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I finally got Caputo; and a question. - Forno Bravo Forum: The Wood-Fired Oven Community

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I finally got Caputo; and a question.

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  • I finally got Caputo; and a question.

    Every hobby or adult interest has certain 'truths' that are clear to the old timers but looked upon with a skeptical eye by the new comers. Caputo flour was that way for me until this week-end. You see, I finally obtained some Caputo and was able to use it to make my dough for Pizza Day. WOW! What a difference! Thank you to this forum for showing me the way. I can only imagine how much more my art will advance as I implement other truths found here into my pizza.

    Now, my question: I used the Forno Bravo Caputo recipe to make my dough. I don't have a scale for the kitchen so used the cups measuring variation. When I was forming my dough, it was very elastic, but tore without much effort. It was usable and easy to to work with, but tore much more quickly and with less handling than I expected (and I was being very careful). Did the dough tear because it was perhaps a little too hydrated, or not quite hydrated enough. More water or a tad less water next time?

  • #2
    Re: I finally got Caputo; and a question.

    You reference using the fornobravo caputo recipe - could you be more specific. I believe the caputo I ordered came with a recipe also, but I use the one (by weight) posted on the forum here.

    http://www.fornobravo.com/forum/f10/...eight-691.html

    I modify this by reducing the yeast (usually a half teaspoon to 1.5kg caputo) and adding some natural starter for a long slow rise. I try to make the dough a few days in advance and after the yeast/starter have started the dough bubbling I divide the dough into balls and let rest in the fridge for 1-2 days (can go longer).

    To get to your question - I think the suppleness of the dough (resistance to tearing) comes primarily from the slow rise and the fridge conditioning of the dough. Hydration is important as well (aim for 60-65% with caputo), but I think the dough needs to develop.

    This is how the dough should handle :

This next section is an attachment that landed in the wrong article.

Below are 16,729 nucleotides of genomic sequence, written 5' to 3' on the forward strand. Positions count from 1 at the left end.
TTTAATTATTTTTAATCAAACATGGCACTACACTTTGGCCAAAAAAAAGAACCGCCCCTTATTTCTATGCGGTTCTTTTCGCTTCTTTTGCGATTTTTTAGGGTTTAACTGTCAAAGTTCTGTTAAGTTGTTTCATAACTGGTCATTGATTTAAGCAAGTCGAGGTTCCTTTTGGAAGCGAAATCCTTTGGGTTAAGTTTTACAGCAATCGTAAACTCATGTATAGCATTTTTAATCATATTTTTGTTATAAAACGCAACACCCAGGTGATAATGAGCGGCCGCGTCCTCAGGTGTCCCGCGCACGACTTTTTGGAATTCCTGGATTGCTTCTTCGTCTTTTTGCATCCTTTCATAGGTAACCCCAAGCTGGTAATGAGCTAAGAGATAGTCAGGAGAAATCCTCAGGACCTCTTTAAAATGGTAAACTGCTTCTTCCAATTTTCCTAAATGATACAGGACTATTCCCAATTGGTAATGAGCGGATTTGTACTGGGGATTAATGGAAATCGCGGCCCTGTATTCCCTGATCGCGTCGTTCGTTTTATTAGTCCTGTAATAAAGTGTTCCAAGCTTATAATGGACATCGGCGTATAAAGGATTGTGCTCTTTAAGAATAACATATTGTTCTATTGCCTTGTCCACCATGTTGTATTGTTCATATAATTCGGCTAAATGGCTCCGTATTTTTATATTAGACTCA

YouTube - Il Pizzaiolo Pazzo

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    • #3
      Tipo OO

      I was able to find Tipo OO [not Caputo] locally [Claro's Itialian Market] and wonder if all OO's are alike?

      Thanks,

      J W

      Comment


      • #4
        Re: I finally got Caputo; and a question.

        I don't think they necessarily are. Tipo 00 means a specific fineness of grind but does not specify protein content or how the flour was handled. You could have a Tipo 00 that has a protein content ideal for pastry or have a Tipo 00 with a higher protein content than caputo. Caputo protein content is very similar to all purpose, but general all purpose flour from your supermarket does not behave like caputo in a pizza oven.

        Nevertheless, I'd be interested to hear your experience with the locally available product. Better yet, try that and then purchase the small bag of caputo from fornobravo and report your experience.
        Last edited by maver; 02-28-2007, 01:59 PM. Reason: typo

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        • #5
          Re: I finally got Caputo; and a question.

          Hey Maver,
          You are spot on. Tipo 00 is a classification that regulates grind, ash content, moisture, and a very wide range of glutin; everything from pastry flour to bread flour. It's the premium level of Italian flour, but it really doesn't tell you a lot without other information.

          The basic Tipo 00 flour is a general purpose flour designed for pastries and cookies, and then the supermarket also sells a stronger flour designed to be mixed with Tipo 00 for bread.

          Caputo is a Tipo 00 flour, but it is blended for pizza without any re-mixing out of the bag. If you buy a generic Tipo 00 and try it for pizza, you will probably be disappointed.

          Also, there are going to be some very cool announcements from Caputo in the coming months. More to come on that.
          James
          Pizza Ovens